In this article we will be going through the process of using PHD Virtual for doing file level restores, whole vm restores and replications. The initial installation of PHD Virtual can be found here in which we also created our first backup job. We will be using this to do our first restore.
File Level Restores
Right click on any object and under PHD Virtual Backup select console. Now follow the screenshots below to step you through this process. This will basically be creating a CIFS share that is browseable and contains the contents of the vmdk files of the server. In this case we are doing an FLR on a Windows 2008 server.
Now you will go into File Recovery in the console and open the share and browse into the disks and partitions and then into your folder structure to find the files that you want to restore. You basically have to copy the files/folders out of here to wherever you want to restore them to. 🙁 Not ideal, but I guess it works for some.
Right click on any object and under PHD Virtual Backup select console. Go to configuration and then replication.
Now we will configure the appliance to do replications. You will first need to configure the storage used for backups which in this case is the local attached disk on the appliance.
Follow the screenshots below.
Now go to the replication tab on the left.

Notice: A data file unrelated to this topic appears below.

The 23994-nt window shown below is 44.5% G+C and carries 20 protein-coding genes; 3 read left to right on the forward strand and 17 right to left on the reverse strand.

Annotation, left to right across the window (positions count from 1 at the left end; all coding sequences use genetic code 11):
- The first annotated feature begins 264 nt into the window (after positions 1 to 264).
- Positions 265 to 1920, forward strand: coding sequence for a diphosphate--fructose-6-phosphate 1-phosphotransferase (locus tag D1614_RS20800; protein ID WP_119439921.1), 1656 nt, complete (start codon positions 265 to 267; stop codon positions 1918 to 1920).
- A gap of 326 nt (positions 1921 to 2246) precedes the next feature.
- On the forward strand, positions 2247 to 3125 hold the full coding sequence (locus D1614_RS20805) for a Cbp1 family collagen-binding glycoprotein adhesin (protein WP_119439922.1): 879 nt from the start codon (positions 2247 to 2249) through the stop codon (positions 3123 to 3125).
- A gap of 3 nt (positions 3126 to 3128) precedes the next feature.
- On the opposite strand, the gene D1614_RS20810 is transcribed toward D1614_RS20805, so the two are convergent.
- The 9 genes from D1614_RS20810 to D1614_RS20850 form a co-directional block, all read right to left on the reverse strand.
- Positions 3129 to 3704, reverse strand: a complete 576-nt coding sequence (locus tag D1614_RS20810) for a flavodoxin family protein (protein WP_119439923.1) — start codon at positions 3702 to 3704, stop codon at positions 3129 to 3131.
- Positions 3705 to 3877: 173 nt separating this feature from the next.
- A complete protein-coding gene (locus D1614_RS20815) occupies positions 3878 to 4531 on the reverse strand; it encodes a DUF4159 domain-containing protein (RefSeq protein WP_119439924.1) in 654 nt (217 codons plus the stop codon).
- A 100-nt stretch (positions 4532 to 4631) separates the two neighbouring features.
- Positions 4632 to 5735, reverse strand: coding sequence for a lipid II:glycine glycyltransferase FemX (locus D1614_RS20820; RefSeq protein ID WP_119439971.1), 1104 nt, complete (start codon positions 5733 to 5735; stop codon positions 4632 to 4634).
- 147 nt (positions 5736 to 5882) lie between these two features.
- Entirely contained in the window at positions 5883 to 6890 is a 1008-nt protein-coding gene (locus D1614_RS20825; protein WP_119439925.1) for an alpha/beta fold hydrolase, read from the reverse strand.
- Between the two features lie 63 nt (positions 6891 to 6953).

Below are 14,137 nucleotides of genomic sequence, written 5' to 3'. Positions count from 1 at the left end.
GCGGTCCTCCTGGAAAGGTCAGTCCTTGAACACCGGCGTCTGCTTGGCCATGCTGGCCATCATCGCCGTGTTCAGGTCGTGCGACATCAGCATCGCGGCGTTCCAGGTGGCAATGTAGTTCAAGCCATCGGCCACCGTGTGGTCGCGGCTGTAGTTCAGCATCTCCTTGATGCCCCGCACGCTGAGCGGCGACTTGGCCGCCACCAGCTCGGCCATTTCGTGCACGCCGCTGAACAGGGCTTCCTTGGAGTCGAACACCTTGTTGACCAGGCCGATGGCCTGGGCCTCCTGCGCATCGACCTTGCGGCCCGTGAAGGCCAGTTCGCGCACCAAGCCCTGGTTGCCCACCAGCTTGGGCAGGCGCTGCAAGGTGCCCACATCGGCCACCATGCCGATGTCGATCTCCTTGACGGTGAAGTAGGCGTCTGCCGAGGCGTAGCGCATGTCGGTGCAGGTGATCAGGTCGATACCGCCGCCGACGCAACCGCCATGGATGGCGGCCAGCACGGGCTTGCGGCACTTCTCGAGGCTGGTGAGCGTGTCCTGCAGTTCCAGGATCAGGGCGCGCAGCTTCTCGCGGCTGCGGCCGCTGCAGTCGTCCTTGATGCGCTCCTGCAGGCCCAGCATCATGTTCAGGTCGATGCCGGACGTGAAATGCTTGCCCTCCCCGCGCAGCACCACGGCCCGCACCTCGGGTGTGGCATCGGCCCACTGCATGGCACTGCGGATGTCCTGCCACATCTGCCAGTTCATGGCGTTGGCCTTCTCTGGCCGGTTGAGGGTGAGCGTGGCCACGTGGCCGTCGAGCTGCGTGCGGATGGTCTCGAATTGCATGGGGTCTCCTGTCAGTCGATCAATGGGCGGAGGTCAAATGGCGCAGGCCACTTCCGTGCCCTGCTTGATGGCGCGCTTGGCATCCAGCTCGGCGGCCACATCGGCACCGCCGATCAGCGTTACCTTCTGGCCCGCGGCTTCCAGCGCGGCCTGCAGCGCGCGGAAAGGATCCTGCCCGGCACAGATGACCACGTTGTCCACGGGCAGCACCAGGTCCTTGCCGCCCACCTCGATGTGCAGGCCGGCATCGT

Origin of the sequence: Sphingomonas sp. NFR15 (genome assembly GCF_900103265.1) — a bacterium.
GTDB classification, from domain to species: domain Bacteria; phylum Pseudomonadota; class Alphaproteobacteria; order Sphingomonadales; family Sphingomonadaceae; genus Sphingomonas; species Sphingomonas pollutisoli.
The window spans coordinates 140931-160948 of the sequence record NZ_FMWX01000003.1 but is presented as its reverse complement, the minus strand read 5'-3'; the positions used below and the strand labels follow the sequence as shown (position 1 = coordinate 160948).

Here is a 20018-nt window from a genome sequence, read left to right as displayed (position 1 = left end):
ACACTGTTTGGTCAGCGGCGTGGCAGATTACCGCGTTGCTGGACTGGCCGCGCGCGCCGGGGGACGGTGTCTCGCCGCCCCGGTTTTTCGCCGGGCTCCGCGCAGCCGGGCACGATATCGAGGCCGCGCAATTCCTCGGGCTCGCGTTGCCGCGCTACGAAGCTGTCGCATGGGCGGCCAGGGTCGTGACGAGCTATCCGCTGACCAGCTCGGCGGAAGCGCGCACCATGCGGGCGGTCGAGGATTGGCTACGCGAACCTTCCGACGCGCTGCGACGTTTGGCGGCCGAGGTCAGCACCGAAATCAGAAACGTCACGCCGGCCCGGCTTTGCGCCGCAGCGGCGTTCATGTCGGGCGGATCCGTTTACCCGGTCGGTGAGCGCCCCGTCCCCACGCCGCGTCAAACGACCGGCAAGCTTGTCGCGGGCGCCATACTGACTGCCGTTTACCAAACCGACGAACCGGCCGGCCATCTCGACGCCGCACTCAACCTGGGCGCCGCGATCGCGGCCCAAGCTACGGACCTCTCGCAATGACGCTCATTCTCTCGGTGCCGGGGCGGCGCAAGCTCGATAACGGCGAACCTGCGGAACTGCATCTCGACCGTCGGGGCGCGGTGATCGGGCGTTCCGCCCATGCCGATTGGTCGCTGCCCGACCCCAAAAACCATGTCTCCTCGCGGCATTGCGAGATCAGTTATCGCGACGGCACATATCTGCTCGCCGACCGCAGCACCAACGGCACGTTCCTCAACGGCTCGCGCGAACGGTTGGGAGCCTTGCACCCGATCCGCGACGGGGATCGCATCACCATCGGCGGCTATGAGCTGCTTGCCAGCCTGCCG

Click “Virtual Machines Available For Replication”. This will list all of your vms that are already backed up and ready to be configured for replication. Choose the vms you want to replicate. Select the datastore that you want to use for the replication. Select the default network to use for the target (NOTE!!! If you are using vDS (Distributed Switches) you will be presented with the error you will see in the screenshots. You can still go forward, but keep in mind that you will need to configure your replicated vm network settings when you are ready to power up the vm, which will also require you to add a network adapter because it does not add one. Even though you can get around this a word of caution would be that if you are in a true disaster and you have 100’s – 1000’s of vm’s you have a lot of work ahead of you. I truly hope they fix this in upcoming releases.) Continue on and configure the remaining screens for your replication configuration and then kick it off.
Follow the screenshots below for the walk through of this section.
Replications – Testing
Now that we have our vms replicated you will want to test and verify that it works right? Of course.
Right click on any object and under PHD Virtual Backup select console. Go to replication and then “Replicated Virtual Machines”, select the vm you want to test and click start test. Now this will not automatically power on the vm :(. You will need to go into vcenter and manually power it on. And it worked. 🙂
Screenshots below of the process.
Now for the real fun!!! 🙂
The one thing we have not tested yet is recovering a complete vm from backup. So let’s do this.
Full VM Recovery
First thing I want to do is delete the original vm that was backed up in our backup scenario. Then I am going to recover it. Remember if using vDS you will need to add a network adapter to your recovered vm.
So here are the screenshots of this scenario.
AND IT WORKED !!! 🙂 🙂
I feel that PHD Virtual does a really good job at what it is meant for. However there are some areas that need some tidying up, but I am sure that these will be addressed in future releases. I look forward to doing some additional testing of this product in the future for sure. Again keep in mind this product is about half the cost of another product, but YMMV. 🙂